From the enforcers of law to men and women who defeat the ends of justice, right down to the grassroots level, the first and most crucial step is to address corrupt culture if we are to truly achieve economic, political, and social reform, which is the apparent light at the end of the tunnel that escapes our clutches with how we derail ourselves. The microscope of corrupt culture needs more than the high court and Hawks to give it a microscopic view; it needs the cynic youth who will not vote. It requires the layman to look at themselves and their environment as well.

We must acknowledge that corrupt culture is an interchangeable trinity of convenience, survival, and ambition. With the world itself coming of age with improved technology, internet access, DSTV shows, and celebrity transparency, we have become more enamored by the opulence that seems to be within reach. While the nitty-gritty of acquisition includes the proverbial selling of your soul and getting your hands dirty, a few sacrifices, and vital checkmates here and there, you may just find yourself quite literally owning Sandton.

Are we at fault for having desires, ambitions, and aspirations surrounding the glamour we are exposed to on a dialy basis? Absolutely not. I believe there is no crime in wishing for wealth, comfort, and the finest of everything for you and yours. However, when we set a precedence that the merits of acquiring the heights of power, affluence, and enterprise are through shortcuts, shortchanging civil duties, and earning a way ahead at the cost of the less fortunate, we will undo the freedom we fought for by sustaining the culture of being our own worst enemy.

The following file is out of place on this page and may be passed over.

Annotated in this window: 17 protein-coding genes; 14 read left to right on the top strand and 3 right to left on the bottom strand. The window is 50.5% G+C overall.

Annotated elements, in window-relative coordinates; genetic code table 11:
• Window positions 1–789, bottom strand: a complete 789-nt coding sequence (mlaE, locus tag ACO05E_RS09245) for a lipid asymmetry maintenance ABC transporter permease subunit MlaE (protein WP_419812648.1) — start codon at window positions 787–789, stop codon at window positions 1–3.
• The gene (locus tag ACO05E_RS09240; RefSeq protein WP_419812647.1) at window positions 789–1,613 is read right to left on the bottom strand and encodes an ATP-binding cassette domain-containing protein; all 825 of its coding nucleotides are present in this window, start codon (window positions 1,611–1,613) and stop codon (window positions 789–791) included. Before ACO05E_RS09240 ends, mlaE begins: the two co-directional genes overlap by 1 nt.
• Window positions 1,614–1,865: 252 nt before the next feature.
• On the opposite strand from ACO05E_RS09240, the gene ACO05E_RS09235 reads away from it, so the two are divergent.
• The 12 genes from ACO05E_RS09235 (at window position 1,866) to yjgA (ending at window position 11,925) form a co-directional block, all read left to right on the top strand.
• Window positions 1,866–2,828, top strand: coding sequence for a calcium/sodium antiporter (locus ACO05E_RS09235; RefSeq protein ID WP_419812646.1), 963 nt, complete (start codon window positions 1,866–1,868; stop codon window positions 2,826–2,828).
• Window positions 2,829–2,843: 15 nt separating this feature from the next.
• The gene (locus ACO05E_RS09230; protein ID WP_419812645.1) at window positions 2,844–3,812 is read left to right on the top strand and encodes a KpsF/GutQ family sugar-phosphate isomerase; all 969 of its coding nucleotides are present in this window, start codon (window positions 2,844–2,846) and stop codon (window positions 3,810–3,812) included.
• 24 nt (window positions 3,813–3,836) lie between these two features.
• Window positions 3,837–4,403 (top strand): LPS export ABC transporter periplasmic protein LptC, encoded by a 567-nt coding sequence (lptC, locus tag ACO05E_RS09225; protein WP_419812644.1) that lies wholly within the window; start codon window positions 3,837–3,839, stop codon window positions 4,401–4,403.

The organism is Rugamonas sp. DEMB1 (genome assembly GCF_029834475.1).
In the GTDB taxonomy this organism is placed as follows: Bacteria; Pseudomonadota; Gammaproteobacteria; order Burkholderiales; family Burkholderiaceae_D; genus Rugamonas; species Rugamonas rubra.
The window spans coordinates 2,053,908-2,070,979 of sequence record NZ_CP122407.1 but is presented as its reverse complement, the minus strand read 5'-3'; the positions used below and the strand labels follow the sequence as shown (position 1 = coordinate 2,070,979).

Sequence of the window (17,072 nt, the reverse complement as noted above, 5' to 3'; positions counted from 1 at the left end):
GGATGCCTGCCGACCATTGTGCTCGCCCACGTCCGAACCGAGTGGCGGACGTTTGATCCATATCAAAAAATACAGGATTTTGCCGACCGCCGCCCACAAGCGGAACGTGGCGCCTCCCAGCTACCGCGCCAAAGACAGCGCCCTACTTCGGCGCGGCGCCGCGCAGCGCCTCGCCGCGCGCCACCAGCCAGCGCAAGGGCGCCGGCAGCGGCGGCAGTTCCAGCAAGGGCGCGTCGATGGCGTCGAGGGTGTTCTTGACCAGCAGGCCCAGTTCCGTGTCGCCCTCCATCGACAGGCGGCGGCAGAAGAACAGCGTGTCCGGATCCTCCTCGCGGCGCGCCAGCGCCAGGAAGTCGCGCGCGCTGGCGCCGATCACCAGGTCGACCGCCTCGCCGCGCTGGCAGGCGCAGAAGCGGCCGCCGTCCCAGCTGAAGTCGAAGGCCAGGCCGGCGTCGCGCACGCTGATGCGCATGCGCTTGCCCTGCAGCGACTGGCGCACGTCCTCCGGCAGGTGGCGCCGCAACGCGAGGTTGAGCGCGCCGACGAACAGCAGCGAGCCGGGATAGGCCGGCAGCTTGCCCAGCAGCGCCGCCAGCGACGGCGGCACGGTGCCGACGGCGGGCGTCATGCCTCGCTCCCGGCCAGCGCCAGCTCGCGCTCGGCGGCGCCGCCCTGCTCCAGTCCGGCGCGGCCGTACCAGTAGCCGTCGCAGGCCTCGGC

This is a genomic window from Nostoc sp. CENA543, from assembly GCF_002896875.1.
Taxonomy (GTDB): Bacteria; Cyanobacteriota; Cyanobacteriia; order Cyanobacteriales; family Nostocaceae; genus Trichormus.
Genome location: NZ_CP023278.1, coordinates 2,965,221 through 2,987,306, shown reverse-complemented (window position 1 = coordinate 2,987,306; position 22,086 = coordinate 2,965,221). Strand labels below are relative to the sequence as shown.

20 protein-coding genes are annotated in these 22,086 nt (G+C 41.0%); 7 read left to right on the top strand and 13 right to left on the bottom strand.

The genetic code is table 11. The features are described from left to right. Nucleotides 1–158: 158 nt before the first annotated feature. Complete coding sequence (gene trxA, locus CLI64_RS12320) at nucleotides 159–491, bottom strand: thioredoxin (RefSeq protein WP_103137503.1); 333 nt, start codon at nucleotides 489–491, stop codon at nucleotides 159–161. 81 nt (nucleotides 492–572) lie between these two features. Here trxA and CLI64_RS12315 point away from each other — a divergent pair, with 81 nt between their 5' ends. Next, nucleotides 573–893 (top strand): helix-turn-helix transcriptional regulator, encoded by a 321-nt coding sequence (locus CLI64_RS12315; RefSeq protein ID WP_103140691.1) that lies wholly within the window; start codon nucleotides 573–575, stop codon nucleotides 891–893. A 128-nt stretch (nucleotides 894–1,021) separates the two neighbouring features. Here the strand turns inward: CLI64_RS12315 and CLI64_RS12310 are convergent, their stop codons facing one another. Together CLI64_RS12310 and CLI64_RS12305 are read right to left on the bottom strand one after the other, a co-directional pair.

The 27-year-old Demockracy is the unraveling 1000 deaths of cynics who see no value or point in utilizing their rights and voting power, their skills of research from their qualifications to make the efficient changes that we all but tweet in arms. We need a policy structure or a reinforcement for a justice system that caters to LGBQTI+ crimes, Gender-Based Violence, and specialized police units that cater to the most atrocious crimes against the average human.

We need to revise the systems in place for white- and blue-collar crimes, policies that become more stringent with how authorities abuse their power if we are to enforce a culture of consequence to combat the corruption that finds new ways to justify itself in the economic, political, and social hemisphere. Beyond morality and abiding by ethical approaches to life and work, establishing an order of fairness in which we challenge the animal farm of history is why we need a militant youth and diligent troops. Otherwise, history will repeat itself with new characters, and youth day will remain far from commemoration and closer to a holiday for booze, boobs, and buffoonery more than it already is.

©2021 Malibongwe Sicelo Cedric Dladla, Under Exclusive Rights to Culture Review Magazine